Reports published today by Gary Balter, an analyst at Donaldson Lufkin & Jenrette, and Peter Caruso, an analyst at Merrill Lynch, said that AOL may be thinking more seriously about finding an offline retail partner to help boost subscriptions and its brand recognition.
When asked about a possible deal, AOL remained tight-lipped as usual.
"We never comment on market rumors or speculation," said Wendy Goldberg, an AOL spokeswoman.
Wal-Mart and Circuit City did not return calls seeking comment.
The reports come just days after Microsoft announced a $100 million investment in Tandy's RadioShack to market its online services from the electronics retail chain. With the deal, Microsoft will establish "store within a store" arrangements in all RadioShacks across the United States to let customers try out high-speed digital subscriber line (DSL) connections and eventually offer home installation for broadband access.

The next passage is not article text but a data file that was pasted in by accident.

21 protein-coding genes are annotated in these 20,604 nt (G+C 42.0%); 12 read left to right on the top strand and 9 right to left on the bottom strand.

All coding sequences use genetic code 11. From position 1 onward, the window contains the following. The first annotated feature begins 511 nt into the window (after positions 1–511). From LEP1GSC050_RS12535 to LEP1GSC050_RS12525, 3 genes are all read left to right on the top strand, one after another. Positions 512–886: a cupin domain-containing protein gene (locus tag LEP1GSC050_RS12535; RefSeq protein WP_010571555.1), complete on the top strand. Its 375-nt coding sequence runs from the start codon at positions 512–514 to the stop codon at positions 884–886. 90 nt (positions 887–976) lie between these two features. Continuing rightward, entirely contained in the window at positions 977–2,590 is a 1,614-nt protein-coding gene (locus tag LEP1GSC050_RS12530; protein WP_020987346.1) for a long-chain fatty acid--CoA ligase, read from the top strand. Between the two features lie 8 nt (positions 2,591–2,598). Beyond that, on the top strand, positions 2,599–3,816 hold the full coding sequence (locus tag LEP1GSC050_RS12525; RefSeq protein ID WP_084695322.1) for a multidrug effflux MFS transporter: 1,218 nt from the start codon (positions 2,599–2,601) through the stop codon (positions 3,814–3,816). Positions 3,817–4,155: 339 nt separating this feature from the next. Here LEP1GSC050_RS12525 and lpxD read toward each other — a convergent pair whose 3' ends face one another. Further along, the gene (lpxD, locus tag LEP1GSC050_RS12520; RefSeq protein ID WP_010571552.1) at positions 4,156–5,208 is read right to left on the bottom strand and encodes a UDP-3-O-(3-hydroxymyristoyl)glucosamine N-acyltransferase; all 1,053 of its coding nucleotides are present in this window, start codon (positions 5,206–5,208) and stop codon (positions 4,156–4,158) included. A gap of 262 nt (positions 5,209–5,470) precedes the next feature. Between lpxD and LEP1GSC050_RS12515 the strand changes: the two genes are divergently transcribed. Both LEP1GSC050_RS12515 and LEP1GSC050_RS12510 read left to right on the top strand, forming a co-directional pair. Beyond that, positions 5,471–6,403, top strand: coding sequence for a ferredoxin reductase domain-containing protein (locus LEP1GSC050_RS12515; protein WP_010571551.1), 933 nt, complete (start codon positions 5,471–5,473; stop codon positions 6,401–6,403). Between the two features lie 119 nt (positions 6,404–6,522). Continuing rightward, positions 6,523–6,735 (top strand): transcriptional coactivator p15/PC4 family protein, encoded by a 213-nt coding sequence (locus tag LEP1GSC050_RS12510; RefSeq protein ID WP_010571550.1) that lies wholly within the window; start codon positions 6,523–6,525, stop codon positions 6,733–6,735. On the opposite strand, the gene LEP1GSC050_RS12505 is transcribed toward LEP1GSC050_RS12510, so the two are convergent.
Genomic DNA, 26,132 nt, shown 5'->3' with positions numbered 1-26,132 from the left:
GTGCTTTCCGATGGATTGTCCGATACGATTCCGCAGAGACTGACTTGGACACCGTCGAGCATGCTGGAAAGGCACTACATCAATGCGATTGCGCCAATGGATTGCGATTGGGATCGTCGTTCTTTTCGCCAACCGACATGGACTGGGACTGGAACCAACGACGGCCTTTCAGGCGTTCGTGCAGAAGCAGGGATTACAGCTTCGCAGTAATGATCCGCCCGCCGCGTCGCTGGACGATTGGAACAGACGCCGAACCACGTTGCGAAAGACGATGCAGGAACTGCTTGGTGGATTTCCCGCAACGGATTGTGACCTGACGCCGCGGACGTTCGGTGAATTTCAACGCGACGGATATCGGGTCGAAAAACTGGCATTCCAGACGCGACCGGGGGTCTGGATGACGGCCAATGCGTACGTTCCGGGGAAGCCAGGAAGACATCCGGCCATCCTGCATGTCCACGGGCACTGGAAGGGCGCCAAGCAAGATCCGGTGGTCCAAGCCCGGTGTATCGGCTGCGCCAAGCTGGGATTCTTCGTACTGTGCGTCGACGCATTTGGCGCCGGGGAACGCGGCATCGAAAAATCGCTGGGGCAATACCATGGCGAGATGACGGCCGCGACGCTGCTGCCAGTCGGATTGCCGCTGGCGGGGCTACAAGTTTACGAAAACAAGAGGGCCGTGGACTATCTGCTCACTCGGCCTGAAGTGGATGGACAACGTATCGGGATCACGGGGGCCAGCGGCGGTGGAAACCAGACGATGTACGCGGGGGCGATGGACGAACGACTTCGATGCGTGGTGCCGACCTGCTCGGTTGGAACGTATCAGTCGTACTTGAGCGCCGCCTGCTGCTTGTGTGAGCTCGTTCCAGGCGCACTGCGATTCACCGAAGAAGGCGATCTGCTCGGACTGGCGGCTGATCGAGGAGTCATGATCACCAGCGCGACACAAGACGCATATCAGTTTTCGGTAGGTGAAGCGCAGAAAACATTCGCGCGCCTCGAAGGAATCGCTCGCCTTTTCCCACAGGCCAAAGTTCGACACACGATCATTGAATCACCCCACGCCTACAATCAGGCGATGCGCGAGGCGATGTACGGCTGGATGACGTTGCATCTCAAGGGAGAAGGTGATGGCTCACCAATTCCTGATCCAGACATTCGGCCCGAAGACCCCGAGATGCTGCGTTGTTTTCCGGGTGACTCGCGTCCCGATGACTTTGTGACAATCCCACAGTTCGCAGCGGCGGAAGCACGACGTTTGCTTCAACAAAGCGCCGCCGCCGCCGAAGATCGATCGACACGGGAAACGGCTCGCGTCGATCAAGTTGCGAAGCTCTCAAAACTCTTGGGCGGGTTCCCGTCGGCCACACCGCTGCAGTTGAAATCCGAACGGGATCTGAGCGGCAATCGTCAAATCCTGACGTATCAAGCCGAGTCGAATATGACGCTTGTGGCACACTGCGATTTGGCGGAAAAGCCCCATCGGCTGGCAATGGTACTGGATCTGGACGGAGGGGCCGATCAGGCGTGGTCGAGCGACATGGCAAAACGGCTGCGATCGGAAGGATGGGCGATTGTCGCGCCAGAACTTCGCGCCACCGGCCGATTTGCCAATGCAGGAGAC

The possibility of AOL mulling its own retail partnership brings to light the importance for Internet companies to sell services through online and brick-and-mortar channels, the analysts said.
"We believe Wal-Mart is in discussions with AOL regarding a potential strategic alliance possibly along the lines of the Tandy/Microsoft agreement," wrote DLJ's Balter. "By putting AOL kiosks in each store and by linking with AOL, Wal-Mart will instantly transfer its Internet operations from also-ran to leadership."
Merrill Lynch's Caruso said that although AOL may or may not be in discussions with Circuit City, it should consider the retailer as a "second alternative" to RadioShack.
"We think a potential approach by AOL toward Circuit City as a partner is a reasonable expectation," Caruso wrote.
AOL was rumored to have been in discussions with RadioShack before Microsoft closed its deal. On the day of the Microsoft-RadioShack announcement, Caruso also issued an analyst note speculating that AOL would do a deal with Circuit City.
AOL rose 1.5 to 150. Shares of Wal-Mart rose 0.25 to 59.13, and Circuit City dropped 2.5 to 45.13.
News.com's Troy Wolverton and Bloomberg contributed to this report.